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of this time he was able to go into the telegraph-office at Port Huron. Here he worked for six months, and then went to Stratford, Canada, as night-operator. He soon after went to Adrian, Michigan, where, in addition to his telegraph-office, he had a small shop and tools, to which he turned his hand at odd moments for the purpose of repairing instruments. This situation he lost by violating some rule while absorbed in his workshop, but in two months after appeared in Indianapolis, where he came out with his first invention, an automatic repeater—an arrangement for transferring a message from one wire to another without the aid of an operator. From this place he went in turn to Cincinnati, Memphis, Louisville, New Orleans, and back again to Cincinnati, where we find him in 1867, at the age of twenty, absorbed in projects of invention. His utter negligence of dress and appearance, his insatiable thirst for reading, and his enthusiastic attempts to solve what appeared to others impossible, together with his willingness to work at all hours of the day or night, earned him the name of "Looney," by which he was best known for many years. Reaching his office here one night and finding it "on strike," he took in the situation, and went to work, keeping it up all night, working to his utmost, receiving the press dispatches. For this act he was raised from a salary of $65 to $105 per month, and given the best line in the office. While here he conceived the idea, afterward perfected in Boston, of sending two messages at the same time over the same wire. His "everlasting experiments" were looked upon with disfavor by the management, and the imagined neglect of his work caused so much dissatisfaction that he quit the office and returned home to Port Huron.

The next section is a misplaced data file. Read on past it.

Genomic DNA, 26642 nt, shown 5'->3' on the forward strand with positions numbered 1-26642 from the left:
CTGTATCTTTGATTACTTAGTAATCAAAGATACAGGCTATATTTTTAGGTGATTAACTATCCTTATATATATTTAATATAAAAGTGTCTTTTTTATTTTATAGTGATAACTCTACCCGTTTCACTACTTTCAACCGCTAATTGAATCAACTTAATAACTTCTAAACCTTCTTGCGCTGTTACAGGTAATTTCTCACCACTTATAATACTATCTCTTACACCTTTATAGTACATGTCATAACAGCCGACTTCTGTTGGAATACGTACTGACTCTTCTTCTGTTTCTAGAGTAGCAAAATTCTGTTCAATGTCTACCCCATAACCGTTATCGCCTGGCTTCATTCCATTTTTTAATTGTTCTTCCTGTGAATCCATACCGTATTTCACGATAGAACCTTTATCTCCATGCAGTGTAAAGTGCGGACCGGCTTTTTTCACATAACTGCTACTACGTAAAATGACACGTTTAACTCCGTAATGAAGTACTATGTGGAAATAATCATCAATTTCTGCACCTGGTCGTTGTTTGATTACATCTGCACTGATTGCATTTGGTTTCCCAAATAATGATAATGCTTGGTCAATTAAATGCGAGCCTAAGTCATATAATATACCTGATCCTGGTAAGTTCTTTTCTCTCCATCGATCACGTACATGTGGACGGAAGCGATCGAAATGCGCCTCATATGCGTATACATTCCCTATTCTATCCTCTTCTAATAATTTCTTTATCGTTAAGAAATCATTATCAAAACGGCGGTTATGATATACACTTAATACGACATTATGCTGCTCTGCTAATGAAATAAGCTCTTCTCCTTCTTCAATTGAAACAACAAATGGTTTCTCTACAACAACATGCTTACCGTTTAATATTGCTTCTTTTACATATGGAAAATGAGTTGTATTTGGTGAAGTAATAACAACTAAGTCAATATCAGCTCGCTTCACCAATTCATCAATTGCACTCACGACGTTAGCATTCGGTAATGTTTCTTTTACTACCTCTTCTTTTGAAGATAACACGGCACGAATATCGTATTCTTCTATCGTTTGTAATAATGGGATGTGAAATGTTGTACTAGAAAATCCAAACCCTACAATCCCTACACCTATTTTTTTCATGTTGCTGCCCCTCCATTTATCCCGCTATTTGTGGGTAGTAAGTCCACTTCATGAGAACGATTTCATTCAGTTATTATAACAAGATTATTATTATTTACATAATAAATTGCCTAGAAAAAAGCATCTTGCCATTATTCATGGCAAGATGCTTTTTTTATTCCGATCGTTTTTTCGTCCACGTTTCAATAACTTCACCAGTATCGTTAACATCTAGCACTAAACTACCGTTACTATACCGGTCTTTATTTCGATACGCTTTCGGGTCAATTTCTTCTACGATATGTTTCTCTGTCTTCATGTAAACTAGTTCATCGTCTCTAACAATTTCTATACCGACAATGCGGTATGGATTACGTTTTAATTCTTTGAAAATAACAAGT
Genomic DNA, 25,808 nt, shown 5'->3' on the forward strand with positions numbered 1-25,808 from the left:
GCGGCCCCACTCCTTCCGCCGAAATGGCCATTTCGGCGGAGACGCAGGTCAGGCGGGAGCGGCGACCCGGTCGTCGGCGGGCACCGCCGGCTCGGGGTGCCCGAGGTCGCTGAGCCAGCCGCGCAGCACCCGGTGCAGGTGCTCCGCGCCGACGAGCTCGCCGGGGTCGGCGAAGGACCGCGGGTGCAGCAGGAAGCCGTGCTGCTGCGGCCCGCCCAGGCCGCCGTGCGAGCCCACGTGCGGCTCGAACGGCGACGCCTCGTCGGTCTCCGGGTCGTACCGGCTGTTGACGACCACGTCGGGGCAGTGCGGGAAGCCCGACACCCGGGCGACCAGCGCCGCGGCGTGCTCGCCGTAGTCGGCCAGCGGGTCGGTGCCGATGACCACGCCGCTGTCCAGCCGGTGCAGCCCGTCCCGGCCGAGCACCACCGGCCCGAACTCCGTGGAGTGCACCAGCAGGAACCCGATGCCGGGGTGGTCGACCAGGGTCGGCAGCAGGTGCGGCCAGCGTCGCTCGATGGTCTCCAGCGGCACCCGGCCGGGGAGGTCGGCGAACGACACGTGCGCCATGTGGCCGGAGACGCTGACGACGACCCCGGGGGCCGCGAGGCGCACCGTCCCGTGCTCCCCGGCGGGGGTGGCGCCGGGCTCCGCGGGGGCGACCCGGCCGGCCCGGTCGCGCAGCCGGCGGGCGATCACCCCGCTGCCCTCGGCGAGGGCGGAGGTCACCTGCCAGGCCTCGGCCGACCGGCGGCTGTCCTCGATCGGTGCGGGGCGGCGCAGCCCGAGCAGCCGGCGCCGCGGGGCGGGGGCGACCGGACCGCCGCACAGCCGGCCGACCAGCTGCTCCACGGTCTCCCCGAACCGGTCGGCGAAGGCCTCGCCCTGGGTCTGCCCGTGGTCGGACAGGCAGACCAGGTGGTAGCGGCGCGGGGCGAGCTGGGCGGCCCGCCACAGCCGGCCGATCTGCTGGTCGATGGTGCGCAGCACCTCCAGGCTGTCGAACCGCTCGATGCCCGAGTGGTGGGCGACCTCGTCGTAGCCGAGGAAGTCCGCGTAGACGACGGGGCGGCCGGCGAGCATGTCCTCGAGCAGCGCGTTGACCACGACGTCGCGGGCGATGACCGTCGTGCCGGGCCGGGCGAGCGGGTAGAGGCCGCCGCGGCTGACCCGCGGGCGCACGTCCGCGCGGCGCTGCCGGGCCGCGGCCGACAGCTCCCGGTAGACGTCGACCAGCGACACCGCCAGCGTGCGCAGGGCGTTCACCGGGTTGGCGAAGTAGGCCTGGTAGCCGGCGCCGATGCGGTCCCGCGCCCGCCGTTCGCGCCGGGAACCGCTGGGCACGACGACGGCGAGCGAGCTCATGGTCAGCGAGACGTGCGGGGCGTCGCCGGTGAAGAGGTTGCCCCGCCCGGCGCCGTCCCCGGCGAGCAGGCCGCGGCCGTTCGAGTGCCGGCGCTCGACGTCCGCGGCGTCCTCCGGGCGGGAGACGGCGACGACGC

Here he soon received a call from the manager of the Boston office to be the Boston operator on the "crack" New York wire. The manager knew him, but the appearance there of the very similitude of a green country gawky raised a shout of laughter at his expense, which almost unnerved him, and, to make the matter worse, before he had time to compose himself, he was shown his place to make a trial. The position was the dread of operators; the New York man was one of the fastest senders in the country, delighted in victims, and in this instance sat at his instrument with a grim satisfaction, waiting to open on the "new man," and chuckling with his Boston comrades over their expected fun. They commenced, and the New York man crowded his sending-speed to his utmost, with never a "break" by the new man receiving. At the end of the message, the astonished and exhausted New York operator adds, "Who the deuce are you, anyhow?" to which the new man at Boston promptly replies, "I'm Tom Edison—shake hands."

We can make but brief mention of a few of the many incidents connected with Mr. Edison's history. In the Boston office one of his first efforts was at "internal improvement." The office was infested with cockroaches. He set up an apparatus for their automatic de-